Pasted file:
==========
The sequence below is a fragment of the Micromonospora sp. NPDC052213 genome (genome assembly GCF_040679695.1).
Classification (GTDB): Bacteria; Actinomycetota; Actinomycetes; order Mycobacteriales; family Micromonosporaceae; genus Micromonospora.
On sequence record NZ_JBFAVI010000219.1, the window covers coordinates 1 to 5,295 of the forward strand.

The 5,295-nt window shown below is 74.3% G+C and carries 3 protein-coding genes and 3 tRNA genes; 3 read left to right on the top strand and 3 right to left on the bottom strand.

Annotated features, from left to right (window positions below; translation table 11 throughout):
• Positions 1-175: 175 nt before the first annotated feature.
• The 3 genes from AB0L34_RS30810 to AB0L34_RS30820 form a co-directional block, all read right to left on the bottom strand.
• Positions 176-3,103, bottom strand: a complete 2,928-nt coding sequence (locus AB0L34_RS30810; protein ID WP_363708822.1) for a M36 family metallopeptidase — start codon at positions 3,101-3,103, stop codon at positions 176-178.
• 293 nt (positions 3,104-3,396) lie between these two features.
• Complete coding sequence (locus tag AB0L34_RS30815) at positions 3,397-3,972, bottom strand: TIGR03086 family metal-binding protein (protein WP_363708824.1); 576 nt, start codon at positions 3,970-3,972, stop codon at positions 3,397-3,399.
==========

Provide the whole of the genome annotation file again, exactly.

The sequence below is a fragment of the Micromonospora sp. NPDC052213 genome (genome assembly GCF_040679695.1).
Classification (GTDB): Bacteria; Actinomycetota; Actinomycetes; order Mycobacteriales; family Micromonosporaceae; genus Micromonospora.
On sequence record NZ_JBFAVI010000219.1, the window covers coordinates 1 to 5,295 of the forward strand.

The 5,295-nt window shown below is 74.3% G+C and carries 3 protein-coding genes and 3 tRNA genes; 3 read left to right on the top strand and 3 right to left on the bottom strand.

Annotated features, from left to right (window positions below; translation table 11 throughout):
• Positions 1-175: 175 nt before the first annotated feature.
• The 3 genes from AB0L34_RS30810 to AB0L34_RS30820 form a co-directional block, all read right to left on the bottom strand.
• Positions 176-3,103, bottom strand: a complete 2,928-nt coding sequence (locus AB0L34_RS30810; protein ID WP_363708822.1) for a M36 family metallopeptidase — start codon at positions 3,101-3,103, stop codon at positions 176-178.
• 293 nt (positions 3,104-3,396) lie between these two features.
• Complete coding sequence (locus tag AB0L34_RS30815) at positions 3,397-3,972, bottom strand: TIGR03086 family metal-binding protein (protein WP_363708824.1); 576 nt, start codon at positions 3,970-3,972, stop codon at positions 3,397-3,399.